of the upper wall of the glass bulb 21, and cause
the mercury 29 to rise in the stem channel 30,
passing the wire end 32 and contacting the wire
end 3i, closing the circuit.
The operator carefully observes the instant at
which the circuit is thus closed, and he stops
turning the screw 4Q, at that instant.
The screw
4t may be turned either by directly turning the
head 43, or by using the flexible shaft 41, by
turning it at the finger piece 48, as at a point of
remote control.
In order to hold the screw 4U
at the point where the operator stops turning
the same, the pawl member 44 will engage the
teeth of the head
yet permit the turning of
the screw 4l), manually either way. Unscrewing
the screw 4@ causes the mercury in the stem 28
to recede downward, breaking the circuit.
In the event that it is desired to effect a more
delicate adjustment, by means of the same screw
the screw 49, with its connections, is changed
from engagement with the bushing 4I, to engage
ment with the bushing 42, to occupy the position
JU
so as to bear against the arm 2|, at a point
further away from the pin I5, upon which the
L-lever l1, swings. In this latter case, one turn
3
part of the stem immediately adjacent the bulb.
Where pressure upon the bulb 21 is brought from
the remote upper end of the stem 28, and is
brought upon the bulb 21 by the stem itself,
pressure upon the bulb 10 is exerted directly
upon the bulb between the plate 69, directly in
contact with the bulb 10, and the lever 15 in
pressing contact with the lug 13, integral with the
bulb 10. This pressure is produced by means of
the drawing eiTect exerted by unscrewing the 10
screw 8i upon the lever 15, the screw being turned
manually by a flexible shaft 86, connected with
tho head 83, and held where adjusted by the
ratchet means including the pawl member 84. As
a matter of precaution against excessive turning 15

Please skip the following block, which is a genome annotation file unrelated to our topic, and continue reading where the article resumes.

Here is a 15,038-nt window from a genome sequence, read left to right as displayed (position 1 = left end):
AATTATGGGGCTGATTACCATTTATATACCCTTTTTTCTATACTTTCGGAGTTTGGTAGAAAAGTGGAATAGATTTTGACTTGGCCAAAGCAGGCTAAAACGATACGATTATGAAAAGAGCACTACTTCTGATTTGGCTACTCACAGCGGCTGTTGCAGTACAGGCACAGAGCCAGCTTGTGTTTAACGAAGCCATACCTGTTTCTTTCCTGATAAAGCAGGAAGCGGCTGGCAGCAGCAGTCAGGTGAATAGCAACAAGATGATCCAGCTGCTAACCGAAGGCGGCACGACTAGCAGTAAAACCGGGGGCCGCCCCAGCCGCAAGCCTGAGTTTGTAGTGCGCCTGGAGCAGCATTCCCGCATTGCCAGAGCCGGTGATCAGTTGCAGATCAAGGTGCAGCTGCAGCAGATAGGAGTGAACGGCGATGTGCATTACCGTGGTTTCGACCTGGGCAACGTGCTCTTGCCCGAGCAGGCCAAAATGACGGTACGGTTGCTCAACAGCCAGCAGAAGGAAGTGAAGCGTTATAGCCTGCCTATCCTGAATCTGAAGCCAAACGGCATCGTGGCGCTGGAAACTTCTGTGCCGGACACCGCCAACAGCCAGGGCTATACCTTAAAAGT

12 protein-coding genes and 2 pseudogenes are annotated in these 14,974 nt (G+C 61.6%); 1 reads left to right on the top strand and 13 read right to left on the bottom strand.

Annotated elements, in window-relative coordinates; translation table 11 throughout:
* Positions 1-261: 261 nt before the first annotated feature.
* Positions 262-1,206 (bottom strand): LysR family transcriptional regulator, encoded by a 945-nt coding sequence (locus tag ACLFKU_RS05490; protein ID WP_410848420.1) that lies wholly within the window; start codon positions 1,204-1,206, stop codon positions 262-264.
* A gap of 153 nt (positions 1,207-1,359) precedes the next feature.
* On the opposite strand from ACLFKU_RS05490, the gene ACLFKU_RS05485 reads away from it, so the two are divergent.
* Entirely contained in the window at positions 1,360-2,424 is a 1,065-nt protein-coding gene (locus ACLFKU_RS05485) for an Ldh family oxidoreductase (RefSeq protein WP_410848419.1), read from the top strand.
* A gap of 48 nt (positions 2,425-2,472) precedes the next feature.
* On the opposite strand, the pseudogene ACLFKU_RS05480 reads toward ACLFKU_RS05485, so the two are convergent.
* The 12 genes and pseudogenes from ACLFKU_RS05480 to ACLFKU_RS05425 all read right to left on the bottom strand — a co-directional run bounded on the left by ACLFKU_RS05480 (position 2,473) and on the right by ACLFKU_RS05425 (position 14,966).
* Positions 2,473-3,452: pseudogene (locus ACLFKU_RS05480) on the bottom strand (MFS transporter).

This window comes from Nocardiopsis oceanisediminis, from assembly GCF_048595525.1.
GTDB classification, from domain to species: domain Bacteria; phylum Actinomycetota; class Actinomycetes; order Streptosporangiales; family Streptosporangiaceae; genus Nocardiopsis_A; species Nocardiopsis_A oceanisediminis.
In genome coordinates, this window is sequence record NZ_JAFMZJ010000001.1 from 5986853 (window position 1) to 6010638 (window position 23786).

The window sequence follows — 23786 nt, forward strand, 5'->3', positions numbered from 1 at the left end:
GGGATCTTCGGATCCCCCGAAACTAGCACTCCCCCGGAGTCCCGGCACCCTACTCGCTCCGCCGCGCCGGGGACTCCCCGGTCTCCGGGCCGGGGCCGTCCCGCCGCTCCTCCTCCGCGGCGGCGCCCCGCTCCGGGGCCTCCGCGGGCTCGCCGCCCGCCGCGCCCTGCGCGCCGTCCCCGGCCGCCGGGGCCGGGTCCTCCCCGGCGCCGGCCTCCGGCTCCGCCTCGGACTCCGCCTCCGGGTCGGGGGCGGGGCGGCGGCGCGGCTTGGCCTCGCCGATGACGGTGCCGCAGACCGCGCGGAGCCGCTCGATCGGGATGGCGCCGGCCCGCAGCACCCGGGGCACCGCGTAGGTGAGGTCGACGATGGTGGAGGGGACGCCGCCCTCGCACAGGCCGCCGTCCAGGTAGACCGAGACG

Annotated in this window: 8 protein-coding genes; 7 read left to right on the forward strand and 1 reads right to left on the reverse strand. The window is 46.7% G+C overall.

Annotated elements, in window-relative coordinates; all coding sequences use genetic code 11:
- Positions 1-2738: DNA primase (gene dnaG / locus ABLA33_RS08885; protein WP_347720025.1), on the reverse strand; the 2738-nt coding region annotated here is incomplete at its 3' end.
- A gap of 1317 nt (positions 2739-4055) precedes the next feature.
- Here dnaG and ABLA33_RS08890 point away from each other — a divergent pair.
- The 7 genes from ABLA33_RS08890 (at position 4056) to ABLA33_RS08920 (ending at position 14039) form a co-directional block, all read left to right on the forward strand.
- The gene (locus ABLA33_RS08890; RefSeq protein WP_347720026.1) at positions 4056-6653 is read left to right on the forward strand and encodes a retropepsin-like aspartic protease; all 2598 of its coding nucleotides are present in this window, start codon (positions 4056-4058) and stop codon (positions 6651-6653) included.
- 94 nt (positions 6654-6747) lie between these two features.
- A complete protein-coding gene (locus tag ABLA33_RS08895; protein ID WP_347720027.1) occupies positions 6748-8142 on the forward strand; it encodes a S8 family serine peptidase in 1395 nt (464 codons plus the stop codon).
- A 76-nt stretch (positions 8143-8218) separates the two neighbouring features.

of either the head 83, or the head 43 of the
form shown in Figures 1 and 2, I provide the
respective projecting pins 81 and 49, which are
adapted to stop against the respective posts 85
and 4l.
In this application we are primarily concerned
with the thermostatic construction herein illus
trated and described as embodying my invention
and while no specific electrical governing device
for immediate connection with the thing or proc 25
ess requiring heat control, is shown, it will be
readily understood by those skilled in the art of
thermostats, how to make any specific applica
tions of my invention for precision temperature
control, particularly where such precise control
of temperature is to be constant in connection
With the electrical governing device used in the
several instances mentioned above and many
of the screw llt, will cause much less downward
movement of the stem 28, and therefore a less or
slower rise of the mercury within the channel 30.
more.
If desired, ratchet means, having parts similar
use of said thermostat embodying my invention,
to 44, ¿i5 and 46, can be provided also about the>
bushing ¿2, to function with the head 43, when
the screw 4@ engages the bushing 42. Once the
thermostat has been set to close a circuit at the
temperature desired, then as soon as this tem
perature falls, the mercury column will auto